In another twist of history, the German-German relationship interfered with the German-Polish relationship on 9 November 1989. Just at the time of the fall of the Wall, the (then) German Chancellor, Helmut Kohl, was visiting Poland. Confronted with the rapidly changing political situation in East Germany, Kohl felt that he had no other option than to interrupt his official visit and fy back to Germany.
Kohl recalled that his Polish hosts were understandably displeased about the interruption of the trip, particularly against the background of the “growing awareness that they were witnessing a development at the end of which Poland would find itself next to a reunified Germany with the population of 80 million”. Many Poles, alongside people in France, the UK – and, indeed, a number of intellectuals and politicians in both East and West Germany – were chary of the emergence of a powerful Germany that might destabilize Europe.
Given the traumatic history of the Polish-German relationship, it is surely not surprising that a large proportion of Poles were against German reunification: 36.5 per cent according to a snapshot survey published in Gazeta Wyborcza on 10 November 1989. If anything, it is remarkable that so many, almost 40 per cent according to the same survey, were in favour of it. This might partly be explained by the fact that Polish dissidents were well prepared conceptually for this situation, having contemplated the possibility of German re-unification long before this was considered a realistic proposition even in Germany.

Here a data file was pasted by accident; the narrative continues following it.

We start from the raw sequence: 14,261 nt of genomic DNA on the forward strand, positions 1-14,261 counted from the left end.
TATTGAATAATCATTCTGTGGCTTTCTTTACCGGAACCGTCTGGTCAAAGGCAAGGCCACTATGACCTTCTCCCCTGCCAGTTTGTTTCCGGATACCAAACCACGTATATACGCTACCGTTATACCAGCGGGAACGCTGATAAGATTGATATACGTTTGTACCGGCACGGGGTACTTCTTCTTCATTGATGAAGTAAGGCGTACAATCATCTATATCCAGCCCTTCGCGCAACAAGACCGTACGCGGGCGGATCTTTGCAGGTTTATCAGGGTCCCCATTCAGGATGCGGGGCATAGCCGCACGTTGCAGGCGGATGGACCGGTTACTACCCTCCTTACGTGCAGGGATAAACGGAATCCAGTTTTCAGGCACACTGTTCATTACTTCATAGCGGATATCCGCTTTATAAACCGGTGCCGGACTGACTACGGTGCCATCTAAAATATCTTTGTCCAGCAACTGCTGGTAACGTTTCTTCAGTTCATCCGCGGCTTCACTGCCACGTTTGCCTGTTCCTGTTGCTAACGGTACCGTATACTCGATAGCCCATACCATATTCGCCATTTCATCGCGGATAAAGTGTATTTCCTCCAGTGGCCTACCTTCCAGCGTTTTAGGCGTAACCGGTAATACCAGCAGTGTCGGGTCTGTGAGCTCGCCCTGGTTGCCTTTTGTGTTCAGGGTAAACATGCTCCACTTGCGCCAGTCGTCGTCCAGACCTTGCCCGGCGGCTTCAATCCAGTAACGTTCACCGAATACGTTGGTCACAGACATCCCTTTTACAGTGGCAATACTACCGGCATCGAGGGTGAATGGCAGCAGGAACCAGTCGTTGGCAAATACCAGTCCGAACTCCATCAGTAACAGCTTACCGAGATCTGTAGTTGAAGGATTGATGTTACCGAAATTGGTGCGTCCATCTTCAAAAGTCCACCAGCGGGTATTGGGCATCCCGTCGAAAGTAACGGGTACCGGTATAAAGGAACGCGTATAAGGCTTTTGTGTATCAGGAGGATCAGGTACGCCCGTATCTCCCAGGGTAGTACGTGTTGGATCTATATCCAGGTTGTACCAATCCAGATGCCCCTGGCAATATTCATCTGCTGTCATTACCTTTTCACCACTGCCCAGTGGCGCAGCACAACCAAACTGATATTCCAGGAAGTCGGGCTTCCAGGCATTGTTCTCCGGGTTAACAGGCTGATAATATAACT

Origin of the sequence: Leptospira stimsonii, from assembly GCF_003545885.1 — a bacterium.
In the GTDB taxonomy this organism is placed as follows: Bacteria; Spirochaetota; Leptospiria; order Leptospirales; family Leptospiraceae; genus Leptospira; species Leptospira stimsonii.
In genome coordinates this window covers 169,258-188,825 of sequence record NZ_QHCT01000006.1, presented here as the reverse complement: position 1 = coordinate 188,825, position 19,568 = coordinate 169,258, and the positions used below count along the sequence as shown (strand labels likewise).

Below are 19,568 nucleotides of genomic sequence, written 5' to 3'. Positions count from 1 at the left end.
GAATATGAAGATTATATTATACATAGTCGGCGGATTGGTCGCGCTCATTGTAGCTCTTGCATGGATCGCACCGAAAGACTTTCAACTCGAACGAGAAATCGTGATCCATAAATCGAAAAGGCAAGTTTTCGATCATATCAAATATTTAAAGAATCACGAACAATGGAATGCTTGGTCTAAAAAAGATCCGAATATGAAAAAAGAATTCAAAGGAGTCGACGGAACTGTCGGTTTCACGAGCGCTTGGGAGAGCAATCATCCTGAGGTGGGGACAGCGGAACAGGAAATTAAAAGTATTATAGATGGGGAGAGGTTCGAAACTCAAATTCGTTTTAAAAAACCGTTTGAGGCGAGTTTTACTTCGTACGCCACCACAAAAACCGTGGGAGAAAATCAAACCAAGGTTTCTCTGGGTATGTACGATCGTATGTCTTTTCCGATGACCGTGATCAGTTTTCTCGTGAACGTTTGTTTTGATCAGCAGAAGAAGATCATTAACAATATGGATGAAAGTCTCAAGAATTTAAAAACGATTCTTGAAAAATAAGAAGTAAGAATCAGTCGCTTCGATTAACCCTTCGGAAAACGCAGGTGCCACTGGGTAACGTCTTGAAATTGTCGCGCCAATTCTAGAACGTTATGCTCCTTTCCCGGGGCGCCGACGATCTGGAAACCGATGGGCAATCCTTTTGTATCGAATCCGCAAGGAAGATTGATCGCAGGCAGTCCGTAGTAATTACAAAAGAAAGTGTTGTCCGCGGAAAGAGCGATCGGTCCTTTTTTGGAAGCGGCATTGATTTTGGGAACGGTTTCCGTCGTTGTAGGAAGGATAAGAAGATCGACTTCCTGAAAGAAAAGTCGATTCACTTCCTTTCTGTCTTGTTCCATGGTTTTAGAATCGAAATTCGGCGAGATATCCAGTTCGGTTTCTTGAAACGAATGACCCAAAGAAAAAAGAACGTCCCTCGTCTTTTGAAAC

Unsurprisingly then, after the fall of the Wall there was a widespread consensus among Polish, French and US political leaders that the success of German unification was predicated on its strong commitment to Europe. Prime Minister Margaret Thatcher’s Britain was suspicious of both Germany and Europe. Even German elites accepted that “the European Community was needed to save Germany from itself”. Yet, under the skilful leadership of Helmut Kohl, West Germany showed itself capable of pursuing national interests in a way that would have been inconceivable before the dramatic events of 1989. Notwithstanding the repeated and heart-felt assurances of all mainstream post-war politicians in West Germany that their aim was, in line with Thomas Mann’s famous dictum, “not a German Europe, but a European Germany”, Kohl accomplished a number of goals post-1989 that were seen as corresponding primarily with German national interests.